First Nation against proposed oil project where the buffalo roam

The buffalo were already threatened by big game hunters.

Members of the Athabasca Chipewyan First Nation are against a proposed massive oil expansion project they say is in the heart of their traditional hunting grounds.

It’s also where the buffalo roam.

The buffalo had already been decimated in recent years by foreign hunters.

“It was hunter gaming outfits that (brought) in these high-paid international hunters to go and put their trophy on their walls,” said Lisa Tssessaze.

Elder Roy Ladouceur has been living off the land for half a century and said he witnessed the decline.

“The herds back then were anywhere from 200 to 250. Now it’s maybe half of that. 75 last recorded, last year,” said Ladouceur. “That would have been by hunters. But now they are scattered everywhere.”

Ladouceur has photos from 2015 when he came across a buffalo carcass.

Someone had decapitated it. Leaving all the meat to rot.

In 2016, the Alberta government made it illegal to hunt wild buffalo.

But now the buffalo are being threatened again – by oil.

Canada’s largest mining company, Teck, wants to open a large oil extraction site on what the Fort Chipewyan members say is right on the buffalo’s roaming area. It’s called the Frontier project.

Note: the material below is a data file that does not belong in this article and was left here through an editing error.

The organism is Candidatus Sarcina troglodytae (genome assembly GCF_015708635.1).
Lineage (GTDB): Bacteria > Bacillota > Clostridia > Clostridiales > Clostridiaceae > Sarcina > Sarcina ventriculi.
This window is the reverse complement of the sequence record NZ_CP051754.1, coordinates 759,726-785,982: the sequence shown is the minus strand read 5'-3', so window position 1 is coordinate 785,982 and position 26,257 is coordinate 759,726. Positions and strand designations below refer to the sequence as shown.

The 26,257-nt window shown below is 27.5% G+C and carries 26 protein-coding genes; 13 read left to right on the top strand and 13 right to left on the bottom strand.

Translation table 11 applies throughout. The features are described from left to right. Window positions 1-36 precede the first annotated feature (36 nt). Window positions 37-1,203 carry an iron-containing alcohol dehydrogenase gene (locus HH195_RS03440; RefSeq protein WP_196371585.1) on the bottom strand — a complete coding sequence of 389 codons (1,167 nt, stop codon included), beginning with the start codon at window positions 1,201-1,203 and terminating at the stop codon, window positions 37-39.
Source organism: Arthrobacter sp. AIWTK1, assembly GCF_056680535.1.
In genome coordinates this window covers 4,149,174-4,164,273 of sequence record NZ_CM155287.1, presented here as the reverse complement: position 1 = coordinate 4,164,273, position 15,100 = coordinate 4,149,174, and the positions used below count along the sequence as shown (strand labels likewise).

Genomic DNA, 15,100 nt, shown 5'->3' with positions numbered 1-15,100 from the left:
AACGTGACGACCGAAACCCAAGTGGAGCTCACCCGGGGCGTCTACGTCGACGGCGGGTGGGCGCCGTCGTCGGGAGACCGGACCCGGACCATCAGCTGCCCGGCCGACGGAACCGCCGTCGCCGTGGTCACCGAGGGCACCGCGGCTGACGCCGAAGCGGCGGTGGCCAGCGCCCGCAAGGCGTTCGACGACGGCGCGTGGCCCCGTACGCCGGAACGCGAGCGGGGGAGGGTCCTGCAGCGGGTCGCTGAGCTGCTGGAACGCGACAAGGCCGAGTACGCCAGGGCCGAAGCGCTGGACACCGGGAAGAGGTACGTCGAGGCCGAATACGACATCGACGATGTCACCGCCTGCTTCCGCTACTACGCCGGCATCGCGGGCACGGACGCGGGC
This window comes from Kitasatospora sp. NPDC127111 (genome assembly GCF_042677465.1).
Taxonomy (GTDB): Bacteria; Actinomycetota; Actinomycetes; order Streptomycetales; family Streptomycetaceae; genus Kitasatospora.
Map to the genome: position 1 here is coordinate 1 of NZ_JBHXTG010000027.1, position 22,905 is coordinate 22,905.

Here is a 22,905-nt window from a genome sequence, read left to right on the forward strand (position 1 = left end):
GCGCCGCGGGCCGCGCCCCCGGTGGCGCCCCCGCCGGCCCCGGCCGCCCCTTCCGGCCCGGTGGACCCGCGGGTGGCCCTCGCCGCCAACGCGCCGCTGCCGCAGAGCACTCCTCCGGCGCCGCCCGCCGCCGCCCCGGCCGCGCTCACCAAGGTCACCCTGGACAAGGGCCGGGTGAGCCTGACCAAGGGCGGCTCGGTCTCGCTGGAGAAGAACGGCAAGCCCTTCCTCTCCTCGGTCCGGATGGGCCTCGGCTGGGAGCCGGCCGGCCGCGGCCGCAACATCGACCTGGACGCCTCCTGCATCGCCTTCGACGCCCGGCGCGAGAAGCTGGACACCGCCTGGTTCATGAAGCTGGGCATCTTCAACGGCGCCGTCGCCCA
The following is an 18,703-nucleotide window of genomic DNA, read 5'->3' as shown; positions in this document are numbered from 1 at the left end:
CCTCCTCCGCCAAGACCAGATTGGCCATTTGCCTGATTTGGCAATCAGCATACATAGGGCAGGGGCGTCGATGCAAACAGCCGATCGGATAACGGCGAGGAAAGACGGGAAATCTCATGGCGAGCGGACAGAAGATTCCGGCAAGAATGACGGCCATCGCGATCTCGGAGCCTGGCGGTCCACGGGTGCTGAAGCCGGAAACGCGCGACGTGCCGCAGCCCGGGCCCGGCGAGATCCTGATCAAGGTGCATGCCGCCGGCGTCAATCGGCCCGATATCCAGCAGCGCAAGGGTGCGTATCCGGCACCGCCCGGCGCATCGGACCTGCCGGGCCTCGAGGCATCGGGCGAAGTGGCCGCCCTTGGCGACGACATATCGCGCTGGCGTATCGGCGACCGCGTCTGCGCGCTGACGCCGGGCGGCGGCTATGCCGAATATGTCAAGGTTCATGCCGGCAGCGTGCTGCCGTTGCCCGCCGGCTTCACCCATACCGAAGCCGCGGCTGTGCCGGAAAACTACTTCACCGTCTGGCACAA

“It’s in the heartland of the area we call Poplar Point homeland area,” said Tssessaze.

Ladouceur explains that the land Teck wants to use for the project is vital to the buffalo.


 


He says they can’t be disturbed if their numbers are to improve.

” When they do their rotational habitat summer travel. And to see fresh tracks of young ones, newborns. Well that is enough evidence to tell me that left alone, all together, give them four of five years, they will go right back to the numbers they had five years ago,” he says.

APTN contacted Teck for comment and they replied with a statement.

“We are committed to advancing Frontier in a manner that is respectful of Indigenous peoples and local communities; and is environmentally and social responsible,” the statement says.

Ladouceur says he’s heard that before.

“These animals are always there for the Dene people. First Nations people. That was always a First Nations ground,” he says.

The Frontier project is having final approval hearings in the spring. If successful, the project could get approval this year and construction begin in 2019.

Video Journalist / Edmonton

Chris Stewart has been in the media for 20 years. He has worked at CBC, Global and CTV as a news camera operator and editor. Chris joined APTN in 2012 in the Saskatoon Bureau and moved to APTN Edmonton bureau in 2015 as a Videojournalist.


2 thoughts on “First Nation against proposed oil project where the buffalo roam

  1. Teck is wrong and shouldnt be allowed to proceed but they have no consciece .Only the supreme court of Canada can stop them and corrupt Lib/Con govts .

  2. Teck is wrong and shouldnt be allowed to proceed but they have no consciece .Only the supreme court of Canada can stop them and corrupt Lib/Con govts .

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